MannKind's Most Financially Conflicted Sell-Side Analyst Loves Afrezza
"... I'll say there is a 90% chance of a positive FDA AdCom outcome."
--- MLV analyst Graig Suvannavejh, on MannKind (MNKD) and the prospects for the April 1 FDA advisory panel reviewing the inhaled insulin device Afrezza.
Congrats to Seeking Alpha, which managed to publish an interview Tuesday with the most financially conflicted sell-side analyst covering MannKind today. MLV, Suvannejh's employer, is in charge of selling $50 million in MannKind stock through an At-The-Market (ATM) equity sales agreement signed on March 3. [Another firm shares the assignment.] MLV could be selling MannKind shares to retail investors today, just days before the Afrezza FDA panel. Suvannavejh is doing his part to promote MannKind and act the loyal MLV soldier with today's interview.
By the way, Suvannavejh covers 21 biotech and drug stocks as a "research analyst" for MLV, according to Bloomberg. Every company on his coverage list is a MLV banking client, most with active or completed ATMs. He knows who butters the bread.
Here's more from Suvannavejh's MannKind interview published on Seeking Alpha:
The April 1 AdCom was a surprise to many of us, including myself. But I really see this as more of a "checking the box" exercise by FDA, especially given a recent change in the leadership at the FDA's Endocrinology and Metabolic Drugs division. Also, there have been some safety issues that have been associated with a number of high-profile diabetes drugs over the past several years. Keep in mind that diabetics are on their meds in essence for the rest of their lives, and while efficacy is certainly important, safety is more so. So perhaps the new head of the division is being a bit conservative for the sake of simply being conservative. After all, there's no real downside to holding an AdCom from an FDA perspective.Safety issues with high-profile diabetes drugs? Diabetics taking meds for the rest of their lives? Don't worry, FDA is just "checking the box" with the Afrezza panel.
In the case of Afrezza, I am not particularly concerned about the outcome of the AdCom given my view that there is nothing worrisome about either the Phase III data itself for Afrezza or the safety profile of the product. A key concern for FDA when it comes to diabetes drugs in the recent past has been the potential increase in cardiovascular adverse events, but from what we've seen from the safety profile of Afrezza, there's no obvious signal.You mean the Afrezza data we've seen only in MannKind press releases? How comforting! And about that persistent cough caused by Afrezza or the FDA's previous concerns about inhaled insulin (a growth factor) causing cancer -- mere speed bumps on the way to a rapid approval!
First, there's a bear thesis out there that the data generated from the most recent Phase III trials for Afrezza don't adequately address FDA's concerns that arose from the second complete response letter that was issued in January 2010. My view on this is that while an interesting take, I derive my confidence in the fact that the latest Phase III trials for Afrezza - AFFINITY-1 and AFFINITY-2 - were designed specifically with extensive input from the FDA, and since the data in totality were very positive, at least in my view, I don't think there will be an issue.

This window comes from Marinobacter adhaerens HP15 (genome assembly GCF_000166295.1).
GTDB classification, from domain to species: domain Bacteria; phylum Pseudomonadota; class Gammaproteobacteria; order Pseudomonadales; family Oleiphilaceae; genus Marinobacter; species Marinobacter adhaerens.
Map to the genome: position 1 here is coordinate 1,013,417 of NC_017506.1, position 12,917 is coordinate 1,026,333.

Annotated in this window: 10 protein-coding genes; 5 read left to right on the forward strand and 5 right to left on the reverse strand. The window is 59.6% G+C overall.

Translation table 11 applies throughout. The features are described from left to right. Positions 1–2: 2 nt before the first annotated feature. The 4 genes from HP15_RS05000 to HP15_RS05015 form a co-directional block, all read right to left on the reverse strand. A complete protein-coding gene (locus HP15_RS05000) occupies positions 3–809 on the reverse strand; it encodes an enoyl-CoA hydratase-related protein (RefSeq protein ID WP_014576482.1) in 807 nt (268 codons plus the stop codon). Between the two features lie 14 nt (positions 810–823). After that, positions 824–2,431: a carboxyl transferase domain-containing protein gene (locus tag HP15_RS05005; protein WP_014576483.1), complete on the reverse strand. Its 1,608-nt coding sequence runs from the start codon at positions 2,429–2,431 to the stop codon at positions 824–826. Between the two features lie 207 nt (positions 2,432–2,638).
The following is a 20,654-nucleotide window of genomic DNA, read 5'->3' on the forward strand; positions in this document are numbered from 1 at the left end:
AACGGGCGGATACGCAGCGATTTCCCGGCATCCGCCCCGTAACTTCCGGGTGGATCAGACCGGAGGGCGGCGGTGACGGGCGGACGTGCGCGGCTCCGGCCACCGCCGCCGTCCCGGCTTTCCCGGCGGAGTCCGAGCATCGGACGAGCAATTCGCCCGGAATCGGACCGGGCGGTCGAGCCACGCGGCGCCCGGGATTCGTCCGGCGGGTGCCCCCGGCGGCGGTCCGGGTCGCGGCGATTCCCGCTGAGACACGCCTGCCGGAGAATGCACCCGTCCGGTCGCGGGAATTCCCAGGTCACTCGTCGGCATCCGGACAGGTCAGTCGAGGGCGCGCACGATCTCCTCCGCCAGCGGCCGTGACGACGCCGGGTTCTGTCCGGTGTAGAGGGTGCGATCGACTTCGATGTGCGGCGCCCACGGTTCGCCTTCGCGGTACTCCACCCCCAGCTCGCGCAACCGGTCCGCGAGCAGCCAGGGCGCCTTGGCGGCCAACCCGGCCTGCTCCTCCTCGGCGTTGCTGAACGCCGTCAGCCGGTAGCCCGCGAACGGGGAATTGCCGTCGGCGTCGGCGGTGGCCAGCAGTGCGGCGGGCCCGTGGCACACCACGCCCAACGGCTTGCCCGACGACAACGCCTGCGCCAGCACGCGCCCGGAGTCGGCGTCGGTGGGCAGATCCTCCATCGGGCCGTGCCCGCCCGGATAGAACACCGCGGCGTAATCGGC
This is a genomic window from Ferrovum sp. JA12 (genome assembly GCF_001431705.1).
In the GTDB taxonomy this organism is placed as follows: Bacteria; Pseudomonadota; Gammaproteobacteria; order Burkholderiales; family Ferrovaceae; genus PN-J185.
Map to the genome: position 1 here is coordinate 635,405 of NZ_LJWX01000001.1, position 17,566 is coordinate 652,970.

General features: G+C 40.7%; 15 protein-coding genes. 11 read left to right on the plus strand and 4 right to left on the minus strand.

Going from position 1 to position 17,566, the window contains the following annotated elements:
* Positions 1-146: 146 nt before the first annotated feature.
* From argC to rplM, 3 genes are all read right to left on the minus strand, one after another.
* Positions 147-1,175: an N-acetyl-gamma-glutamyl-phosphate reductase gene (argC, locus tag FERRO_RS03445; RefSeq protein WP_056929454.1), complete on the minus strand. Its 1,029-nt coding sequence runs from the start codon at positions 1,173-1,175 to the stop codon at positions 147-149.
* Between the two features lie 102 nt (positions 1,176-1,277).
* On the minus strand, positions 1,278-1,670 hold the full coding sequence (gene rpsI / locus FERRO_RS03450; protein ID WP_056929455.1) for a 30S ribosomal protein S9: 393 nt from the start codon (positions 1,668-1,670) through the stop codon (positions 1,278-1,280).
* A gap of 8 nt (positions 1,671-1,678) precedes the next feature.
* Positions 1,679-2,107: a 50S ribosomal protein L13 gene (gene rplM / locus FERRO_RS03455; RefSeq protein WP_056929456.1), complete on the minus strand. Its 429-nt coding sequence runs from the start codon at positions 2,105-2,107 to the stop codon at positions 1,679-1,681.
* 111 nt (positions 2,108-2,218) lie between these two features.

"Extensive input from the FDA," but no Special Protocol Assessments for either phase III trial. Did I mention that I totally trust MannKind's description of the Afrezza data issued in press releases?
Lastly, by the time Exubera was finally available commercially, the product was linked to a potential increase in cancer. So not good. To be fair, a causal relationship however was never formally established.No risk for Afrezza there. 90% odds of a positive vote!
Therefore, for all intents and purposes, should MNKD be unsuccessful in getting Afrezza approved in the US -- which would then probably mean a no-go in ex-US markets -- we see little, if not zero, value in the pipeline.So, if the April 1 FDA panel votes against Afrezza, MannKind shares are going to zero. No risk there, either. Move along.
... as MNKD mentioned on its 4Q call last week, its cash burn for the year ending 2013 was a whopping $164M. That said, MNKD has been savvy enough in taking advantage of some unique financing vehicles, including an "at the market" (ATM) sales agreement and a $160M debt financing with Deerfield, a well-known and well-respected healthcare focused institutional investor, that has given it additional runway.Translation: MannKind's balance sheet is a train wreck but at least MLV is making some coin selling shares to retail investors through the ATM. Thanks, Al!
In addition, on March 3, 2014, MNKD announced through its 10-K SEC filing, that it was renewing its ATM agreements with MLV & Co. and another bank for yet another $50 million.Which is why I'm speaking with you today.
I've had a Buy rating on MNKD shares since I initiated coverage on the company last May. My current price target is $9, which is based on an Afrezza-driven DCF analysis taken out to 2025, assuming a 12% discount rate and 5% terminal growth. My current price target implies there's additional room for the stock to run.In other words, MannKind has 60% upside but 99% downside going into the Afrezza FDA panel! Excellent risk reward!